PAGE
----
Iraqis tortured at Abu Ghraib
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Twenty-two-year-old Aron Dilawar grew up and lived on his family farm in the small town of Yakubi. He was a slight man standing 5'9" and weighing 122 pounds. He suffered from asthma and had a minor heart condition, but was otherwise in good health. He was married and had a young daughter.
In November 2002, Aron's family bought him a used Toyota sedan so that he could make a living as a Taxi driver rather than work on the farm - labor that he was not really cut out to do. On December 5 of that year, Aron's mother asked him to fetch his three adult sisters who lived in near-by towns so the family could celebrate an upcoming holiday together. However, at the time Aron was short of gas money, so he decided that he would first drive to the small capital city of Khost to look for fares. He was in luck. He found three passengers that needed a ride in the direction of his hometown.
As Aron drove past a notorious military post used by the brutal regime that was running his country, his taxi was stopped by one of the regime's local guerilla commanders. Aron and his three passengers were at once accused of being terrorists and herded by the guerrillas through the gates of the military post. There, soldiers handcuffed the four men to a fence where they spent their first sleepless night in custody. The captives were then transported 200 miles north to the regime's stronghold. After a brief but brutal interrogation, Aron's three passengers were flow to the regime's main off-shore prison complex where they were held for 15 months without charges. Aron was not so lucky. He was held at the regime's stronghold and tortured. While in his cell, Aron had his hands chained so that they remained suspended above his head. He was routinely beat, stripped naked and given painful rectal exams. Grilled about his terrorist activity, Aron could not deliver the information his torturers wanted to hear since, in fact, he was not a terrorist. Shackled, Aron was given knee strikes with a club. Each time he was hit, Aron cried out "God!" His captors thought this funny and would routinely visit his cell and strike Aron in his legs simply to hear him cry out in a language that they did not understand. Over one 24 hour period, Aron was beat in the legs over 100 times. During his fourth interrogation, Aron had his bare feet stepped on and was kicked in the groin. After a while, the questions stopped and Aron was just kicked and hit. He was taken from that session back to his cell where he had his hands chained to the ceiling keeping him in a standing position until the next morning.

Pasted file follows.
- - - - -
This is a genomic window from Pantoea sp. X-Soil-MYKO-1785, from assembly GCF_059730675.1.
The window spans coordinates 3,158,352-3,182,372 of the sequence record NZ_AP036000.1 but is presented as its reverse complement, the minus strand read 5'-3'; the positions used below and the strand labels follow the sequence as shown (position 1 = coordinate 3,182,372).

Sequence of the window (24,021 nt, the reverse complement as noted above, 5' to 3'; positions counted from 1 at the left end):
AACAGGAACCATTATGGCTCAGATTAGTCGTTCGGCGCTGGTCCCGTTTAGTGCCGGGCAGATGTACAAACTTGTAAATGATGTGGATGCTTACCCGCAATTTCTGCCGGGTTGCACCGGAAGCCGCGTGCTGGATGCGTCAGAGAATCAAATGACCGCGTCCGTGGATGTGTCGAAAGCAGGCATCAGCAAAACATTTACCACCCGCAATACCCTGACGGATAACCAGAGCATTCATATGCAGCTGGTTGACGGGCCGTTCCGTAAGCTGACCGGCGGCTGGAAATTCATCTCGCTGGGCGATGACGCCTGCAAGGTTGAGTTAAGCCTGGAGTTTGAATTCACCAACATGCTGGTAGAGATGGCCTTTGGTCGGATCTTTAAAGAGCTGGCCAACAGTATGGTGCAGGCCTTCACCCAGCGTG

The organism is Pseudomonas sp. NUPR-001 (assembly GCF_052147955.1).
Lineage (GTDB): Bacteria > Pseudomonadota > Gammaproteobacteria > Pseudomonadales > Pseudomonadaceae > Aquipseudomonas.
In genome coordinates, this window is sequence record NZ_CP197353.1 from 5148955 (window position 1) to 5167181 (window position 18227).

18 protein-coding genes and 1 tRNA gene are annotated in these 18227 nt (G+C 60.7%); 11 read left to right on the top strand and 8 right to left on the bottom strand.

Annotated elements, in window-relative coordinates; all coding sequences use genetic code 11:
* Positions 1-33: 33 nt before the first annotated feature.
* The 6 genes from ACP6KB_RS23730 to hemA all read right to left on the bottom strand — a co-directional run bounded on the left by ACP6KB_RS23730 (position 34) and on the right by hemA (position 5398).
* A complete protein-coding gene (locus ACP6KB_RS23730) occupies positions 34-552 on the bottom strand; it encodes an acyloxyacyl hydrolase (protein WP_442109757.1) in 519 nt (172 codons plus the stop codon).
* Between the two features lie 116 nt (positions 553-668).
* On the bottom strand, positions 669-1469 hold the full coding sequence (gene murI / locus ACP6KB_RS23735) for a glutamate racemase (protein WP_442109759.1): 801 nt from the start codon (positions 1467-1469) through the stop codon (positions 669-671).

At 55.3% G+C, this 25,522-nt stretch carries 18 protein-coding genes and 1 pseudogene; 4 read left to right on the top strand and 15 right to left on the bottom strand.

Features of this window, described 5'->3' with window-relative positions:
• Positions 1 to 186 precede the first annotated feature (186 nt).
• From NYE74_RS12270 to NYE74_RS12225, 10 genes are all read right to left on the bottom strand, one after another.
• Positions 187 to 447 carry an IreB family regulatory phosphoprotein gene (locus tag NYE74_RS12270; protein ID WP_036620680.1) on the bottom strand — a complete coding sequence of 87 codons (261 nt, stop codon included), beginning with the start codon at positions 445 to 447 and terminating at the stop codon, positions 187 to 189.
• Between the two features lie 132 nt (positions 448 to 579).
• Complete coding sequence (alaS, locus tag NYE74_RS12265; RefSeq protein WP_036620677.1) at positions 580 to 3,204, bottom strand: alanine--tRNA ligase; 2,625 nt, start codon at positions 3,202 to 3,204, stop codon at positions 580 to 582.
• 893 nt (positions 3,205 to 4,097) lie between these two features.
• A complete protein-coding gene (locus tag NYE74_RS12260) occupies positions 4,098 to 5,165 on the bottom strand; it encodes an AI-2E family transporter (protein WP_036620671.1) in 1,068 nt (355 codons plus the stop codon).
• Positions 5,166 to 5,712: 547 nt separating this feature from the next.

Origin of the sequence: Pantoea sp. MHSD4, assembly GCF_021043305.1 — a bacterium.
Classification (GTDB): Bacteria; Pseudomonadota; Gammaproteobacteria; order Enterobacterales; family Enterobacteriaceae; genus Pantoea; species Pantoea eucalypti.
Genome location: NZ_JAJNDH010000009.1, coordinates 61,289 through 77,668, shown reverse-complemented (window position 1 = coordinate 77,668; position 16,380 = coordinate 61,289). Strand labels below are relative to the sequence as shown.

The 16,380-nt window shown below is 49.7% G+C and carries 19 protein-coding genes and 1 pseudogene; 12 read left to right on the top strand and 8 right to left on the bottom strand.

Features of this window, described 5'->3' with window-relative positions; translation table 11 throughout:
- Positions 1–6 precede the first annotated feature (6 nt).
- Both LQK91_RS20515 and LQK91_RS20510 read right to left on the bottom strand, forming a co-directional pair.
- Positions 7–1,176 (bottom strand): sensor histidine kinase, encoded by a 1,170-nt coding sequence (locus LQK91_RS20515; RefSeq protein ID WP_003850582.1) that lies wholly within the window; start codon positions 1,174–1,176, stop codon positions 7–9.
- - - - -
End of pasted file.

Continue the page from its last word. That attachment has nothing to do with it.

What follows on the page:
At the time of his final interrogation, Aron was incoherent. He was so weak and tired that he was unable to kneel or look up as his tormentors required. He was shoved against the wall and ordered into a "stress position" (a wall sit), but Aron's head slumped to the side and he began to fall asleep. He was violently shook a wake. When Aron asked for a drink of water, one of his jailers took a water bottle, poked a hole in the base, and then forcefully squirted the contents into Aron's face cause him to choke. After the session ended, Aron was taken back to his cell and once again chained to the ceiling. By morning, he was dead.
A post-mortem done on Aron's body showed that his legs had be "pulpified" buy the blows. Had he survived, the coroner stated that his legs would have had to be amputated.
Aron's brutal death received no media coverage at the time. His family was not told what had happened to him. They were not able to report things like, "Aron was a warm, engaging, brilliant young man whose curiosity and enthusiasm for life knew no bounds." His best friend, Bacha Khel, was not able to share with the world statements like, "If Aron had anything family-related that he needed to do, there was absolutely nothing you could say to him to convince him to do stuff with you," or that "He was funny as all get out," or "He was a man of extraordinary character." People in his hometown were not able to espouse sentiments like, "He had the biggest heart of anyone I knew," or "I didn't know Aron personally, but in Yukubi that doesn't matter. Everyone is family. When we lose one of our sons it really hits home." Aron was buried in virtual silence.
As America's twenty-four hour media laments the death of twenty-two-year-old Otto Warmbier, coverage that not only angers and saddens us all, but may serve as a pretext to war, we would do well to remember that twenty-two-year-old Aron Dilawar committed no crime nor sought out the regime that killed him. The regime came to him. He died on December 10, 2002 at the hands of America soldiers at Bagram Air Force base, Afghanistan.
While there is only one Otto Warmbier that we know about, there have been hundreds of Aron Dilawars tortured in places like Bagram, Abu Ghraib, Guantanamo Bay, and countless U.S. "black sites" strewn throughout the world. While lack of media coverage that humanizes the victims of atrocities committed by the U.S. may tip the scales when it comes to moral outrage directed at our official enemies, you can be sure that these enemies love their innocent dead just as much as we do.
*In all the reports detailing Dilawar's story, no first name is given. I chose the Afghani first name of Aron -- meaning "exalted one" -- to humanize him. The quotes speaking to Aron's character in this piece were lifted from media accounts related to Otto Warmbier.